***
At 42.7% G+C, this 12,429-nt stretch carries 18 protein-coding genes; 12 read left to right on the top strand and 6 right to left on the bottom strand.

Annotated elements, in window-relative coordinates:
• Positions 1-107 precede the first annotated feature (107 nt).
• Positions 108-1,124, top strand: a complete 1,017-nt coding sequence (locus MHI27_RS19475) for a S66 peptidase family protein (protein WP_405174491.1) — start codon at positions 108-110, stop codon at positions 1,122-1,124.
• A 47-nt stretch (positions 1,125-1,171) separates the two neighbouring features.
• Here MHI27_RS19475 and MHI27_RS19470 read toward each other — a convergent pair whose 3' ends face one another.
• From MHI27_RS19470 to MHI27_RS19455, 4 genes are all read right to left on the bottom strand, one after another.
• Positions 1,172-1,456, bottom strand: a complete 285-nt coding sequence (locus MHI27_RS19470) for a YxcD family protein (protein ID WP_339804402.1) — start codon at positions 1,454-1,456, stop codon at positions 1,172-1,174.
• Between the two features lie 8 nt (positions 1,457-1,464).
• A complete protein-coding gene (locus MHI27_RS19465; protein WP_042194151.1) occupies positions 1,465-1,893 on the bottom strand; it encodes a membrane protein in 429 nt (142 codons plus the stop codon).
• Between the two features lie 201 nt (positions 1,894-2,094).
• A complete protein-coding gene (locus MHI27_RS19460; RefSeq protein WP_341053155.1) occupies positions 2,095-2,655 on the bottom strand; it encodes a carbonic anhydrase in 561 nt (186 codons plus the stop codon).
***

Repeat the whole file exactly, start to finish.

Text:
At 42.7% G+C, this 12,429-nt stretch carries 18 protein-coding genes; 12 read left to right on the top strand and 6 right to left on the bottom strand.

Annotated elements, in window-relative coordinates:
• Positions 1-107 precede the first annotated feature (107 nt).
• Positions 108-1,124, top strand: a complete 1,017-nt coding sequence (locus MHI27_RS19475) for a S66 peptidase family protein (protein WP_405174491.1) — start codon at positions 108-110, stop codon at positions 1,122-1,124.
• A 47-nt stretch (positions 1,125-1,171) separates the two neighbouring features.
• Here MHI27_RS19475 and MHI27_RS19470 read toward each other — a convergent pair whose 3' ends face one another.
• From MHI27_RS19470 to MHI27_RS19455, 4 genes are all read right to left on the bottom strand, one after another.
• Positions 1,172-1,456, bottom strand: a complete 285-nt coding sequence (locus MHI27_RS19470) for a YxcD family protein (protein ID WP_339804402.1) — start codon at positions 1,454-1,456, stop codon at positions 1,172-1,174.
• Between the two features lie 8 nt (positions 1,457-1,464).
• A complete protein-coding gene (locus MHI27_RS19465; protein WP_042194151.1) occupies positions 1,465-1,893 on the bottom strand; it encodes a membrane protein in 429 nt (142 codons plus the stop codon).
• Between the two features lie 201 nt (positions 1,894-2,094).
• A complete protein-coding gene (locus MHI27_RS19460; RefSeq protein WP_341053155.1) occupies positions 2,095-2,655 on the bottom strand; it encodes a carbonic anhydrase in 561 nt (186 codons plus the stop codon).